The entire story is set in Awago Beach, a small summer beach town. Each year Rose Wallace travels with her parents to spend the summer there, where she has the chance to reconnect with her summer friend, Windy. Windy travels with her mother and grandmother. Windy and Rose immediately set out to have fun at the beach, have meals with their families, and watch horror flicks (which is not necessarily an approved activity, but they are young teens and do it anyway). The reason they watch so many horror films is so that Rose can see Duncan, the cashier at the only store in town, basically a convenient store and movie rental shop. The store is consistently surrounded by teenagers who are vulgar and crass. They pretend to try to be quiet when the girls come through, but they don’t do a good job of masking their attitudes. It is through these peripheral exchanges that the girls learn more about the locals and they start incorporating the older teens’ vocabulary (much to the distaste of Rose’s mother). The girls learn that Jenny may be pregnant with Duncan as the father, but he is not supportive and won’t even talk to her till she goes to a doctor to confirm. Meanwhile, Rose’s mom and dad are fighting, which Rose assumes is all about her mom trying to have another baby and continually failing.

“You should tell her. Kids are…they get it.” That line told by Windy’s mother to Rose’s mother seems to sum up what the author intended to express about children, specifically young adults. Children are not dumb. They know things, they see things, and they hear things. Since the story is told from the perspective of young teens who are in the process of growing up, they only hear half of what the adults and older teens are saying, which causes them to formulate their own conclusions about what is going on. Their often incorrect assumptions only stresses the importance of families actually being present to talk to their kids, even if the kid doesn’t want to talk either. The girls talk with each other, but while Windy tries to be there for Rose, she is still a free spirit who wants to play and have fun. She is not burdened with all of the same stresses and certainly does not care about crushes and boys. Whereas, Rose is trying to grow up faster so that she can be more like the teens she is observing.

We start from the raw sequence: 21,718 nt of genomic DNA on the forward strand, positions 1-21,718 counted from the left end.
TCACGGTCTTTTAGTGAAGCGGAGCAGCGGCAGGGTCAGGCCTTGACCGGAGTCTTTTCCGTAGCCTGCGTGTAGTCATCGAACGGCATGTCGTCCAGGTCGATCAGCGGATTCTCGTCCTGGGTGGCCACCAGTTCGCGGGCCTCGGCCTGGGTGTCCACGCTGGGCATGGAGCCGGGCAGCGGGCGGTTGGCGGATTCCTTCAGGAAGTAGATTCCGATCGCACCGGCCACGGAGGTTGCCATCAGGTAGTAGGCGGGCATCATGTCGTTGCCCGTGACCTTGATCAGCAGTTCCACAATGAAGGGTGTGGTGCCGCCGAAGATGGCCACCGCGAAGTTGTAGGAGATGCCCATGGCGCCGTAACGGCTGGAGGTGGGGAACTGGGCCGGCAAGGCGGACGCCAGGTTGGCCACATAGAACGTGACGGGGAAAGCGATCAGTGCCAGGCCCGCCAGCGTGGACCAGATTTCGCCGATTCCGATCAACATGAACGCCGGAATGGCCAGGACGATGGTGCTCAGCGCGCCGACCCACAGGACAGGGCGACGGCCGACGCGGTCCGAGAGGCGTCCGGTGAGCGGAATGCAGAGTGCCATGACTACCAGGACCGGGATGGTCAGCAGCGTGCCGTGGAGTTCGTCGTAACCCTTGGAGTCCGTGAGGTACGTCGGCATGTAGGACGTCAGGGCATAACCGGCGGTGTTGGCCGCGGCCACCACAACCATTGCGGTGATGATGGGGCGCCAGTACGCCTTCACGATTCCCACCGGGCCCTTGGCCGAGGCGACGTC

The beauty of this book is its discussion about pregnancy. Some people want kids and can’t seem to get or stay pregnant, while other people don’t want kids and can easily get or stay pregnant. This topic of pregnancy permeates throughout the graphic novel, but is only directly discussed on a few pages. I think the author and illustrator did an excellent job balancing such a difficult topic within the confines of traditional and non-traditional families. The dialog is real and the illustrations are perfect exposition. It is my opinion that this graphic novel truly earned the awards it achieved: Caldecott Honor Book and Michael L. Printz Award for Excellence in Young Adult Literature from the American Library Association (ALA) and should not be too hastily removed from middle school, high school, or public libraries.



Welcome to my rambles!

I have wanted to write a personal blog for a long time, but because I have so many interests I have had a hard time narrowing down what I want to write about. First, I thought I’d do a nerdy blog by writing about comic books and anime, but then I thought about all my other interests and I became overwhelmed. Then it hit me, while I was cataloging a variety of books at work, why don’t I just write about things I’d find in a library?

Libraries hold all sorts of resources that come in many shapes and sizes and encompass a multitude of topics. I could write reviews, commentary on something unusual about the work, or just wonder why the author deemed it necessary to kill my favorite character. I may even do something library related in general to change things up on occasion. We’ll see! Please bear with me as I find my niche. I hope you enjoy this blog as much as I will enjoy writing it!